On February 13, 2018, the Schlesinger Library at the Radcliffe Institute for Advanced Study, Harvard University, with support from the Hutchins Center for African & African American Research at Harvard University which supports multidisciplinary research on the history and culture of people of African descent and provides a forum for collaboration and the ongoing exchange of ideas and works to stimulate scholarly engagement in African and African American Studies both at Harvard and beyond, and to increase public awareness and understanding of this vital field of study through both established and emerging channels of inquiry in the humanities and the social sciences announced its acquisition of the papers of the political activist and pioneering feminist thinker Dr. Angela Y. Davis.
Davis's political activism began in childhood in Birmingham, Alabama, and continued through her high school years in New York. As an undergraduate at Brandeis University, she began studying with the philosopher and social theorist Herbert Marcuse, who also supervised her graduate work at the University of California, San Diego. A cosmopolitan intellectual, Davis studied at the Sorbonne, Goethe University Frankfurt, as well as Humboldt University in East Berlin. In 1969, at the very beginning of her teaching career, she came to national attention when she was removed from her assistant professorship in the philosophy department at UCLA as a result of her social activism and her membership in the Communist Party USA.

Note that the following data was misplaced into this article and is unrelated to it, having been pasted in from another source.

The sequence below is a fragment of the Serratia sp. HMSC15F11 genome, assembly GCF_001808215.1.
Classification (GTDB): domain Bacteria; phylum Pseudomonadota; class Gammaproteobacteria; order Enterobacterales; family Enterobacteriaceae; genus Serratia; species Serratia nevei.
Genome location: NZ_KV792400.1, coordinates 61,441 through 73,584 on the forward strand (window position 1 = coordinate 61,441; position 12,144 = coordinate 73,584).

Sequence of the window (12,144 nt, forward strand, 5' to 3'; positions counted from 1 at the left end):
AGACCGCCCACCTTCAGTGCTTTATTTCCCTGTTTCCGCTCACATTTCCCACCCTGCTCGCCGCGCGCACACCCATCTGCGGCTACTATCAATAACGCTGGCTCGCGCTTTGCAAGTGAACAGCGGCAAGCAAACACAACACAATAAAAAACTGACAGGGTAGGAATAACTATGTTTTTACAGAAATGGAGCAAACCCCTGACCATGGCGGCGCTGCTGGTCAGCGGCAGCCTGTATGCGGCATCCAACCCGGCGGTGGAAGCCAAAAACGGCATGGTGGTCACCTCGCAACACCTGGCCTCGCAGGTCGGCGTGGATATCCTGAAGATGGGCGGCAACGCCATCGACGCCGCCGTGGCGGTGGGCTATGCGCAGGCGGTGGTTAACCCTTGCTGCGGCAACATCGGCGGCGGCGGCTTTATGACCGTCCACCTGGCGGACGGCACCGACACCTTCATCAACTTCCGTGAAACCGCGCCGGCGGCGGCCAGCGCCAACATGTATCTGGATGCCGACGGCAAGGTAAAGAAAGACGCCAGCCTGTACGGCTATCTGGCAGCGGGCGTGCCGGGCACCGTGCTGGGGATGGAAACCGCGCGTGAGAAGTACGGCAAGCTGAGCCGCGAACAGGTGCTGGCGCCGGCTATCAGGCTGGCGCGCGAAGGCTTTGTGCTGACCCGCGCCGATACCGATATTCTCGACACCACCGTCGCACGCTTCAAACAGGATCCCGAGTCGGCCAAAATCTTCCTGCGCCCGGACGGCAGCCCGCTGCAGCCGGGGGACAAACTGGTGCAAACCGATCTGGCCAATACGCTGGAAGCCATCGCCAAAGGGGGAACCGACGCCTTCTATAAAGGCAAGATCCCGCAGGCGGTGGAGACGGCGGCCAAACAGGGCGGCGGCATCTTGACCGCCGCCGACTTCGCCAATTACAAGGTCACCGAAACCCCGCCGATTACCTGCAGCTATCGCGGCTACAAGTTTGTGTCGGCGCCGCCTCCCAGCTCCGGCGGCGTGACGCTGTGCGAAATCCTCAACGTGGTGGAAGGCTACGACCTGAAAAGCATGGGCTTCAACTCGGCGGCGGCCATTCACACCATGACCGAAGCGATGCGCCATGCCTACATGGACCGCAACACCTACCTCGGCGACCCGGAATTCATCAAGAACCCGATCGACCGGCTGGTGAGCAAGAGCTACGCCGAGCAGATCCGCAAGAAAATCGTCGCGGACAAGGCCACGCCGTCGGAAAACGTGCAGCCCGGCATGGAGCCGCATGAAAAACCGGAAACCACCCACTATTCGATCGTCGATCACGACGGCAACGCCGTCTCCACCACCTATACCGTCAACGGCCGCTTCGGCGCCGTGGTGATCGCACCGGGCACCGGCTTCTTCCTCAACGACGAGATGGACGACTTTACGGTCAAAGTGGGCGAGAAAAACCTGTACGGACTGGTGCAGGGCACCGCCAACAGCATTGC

Davis continued her career as a thinker and educator in the University of California system. She is the author of many books, including Angela Davis: An Autobiography (1974), a key text of the Black radical tradition; and Women, Race, and Class (1983), a pioneering work in intersectional and Marxist feminisms. The collection acquired by the Schlesinger includes early drafts of these works edited by Davis's longtime friend Toni Morrison. Davis's recent scholarship has included books on Black feminism and the blues tradition, a new edition of the Narrative of Frederick Douglass, and essay collections on freedom struggles from Ferguson to Cuba to Palestine. Now a professor emerita in the departments of history of consciousness and feminist studies at the University of California, Santa Cruz, Davis continues to lecture nationally and globally as an advocate of prison abolition and racial justice.
Angela Y. Davis is one of the foremost figures in the...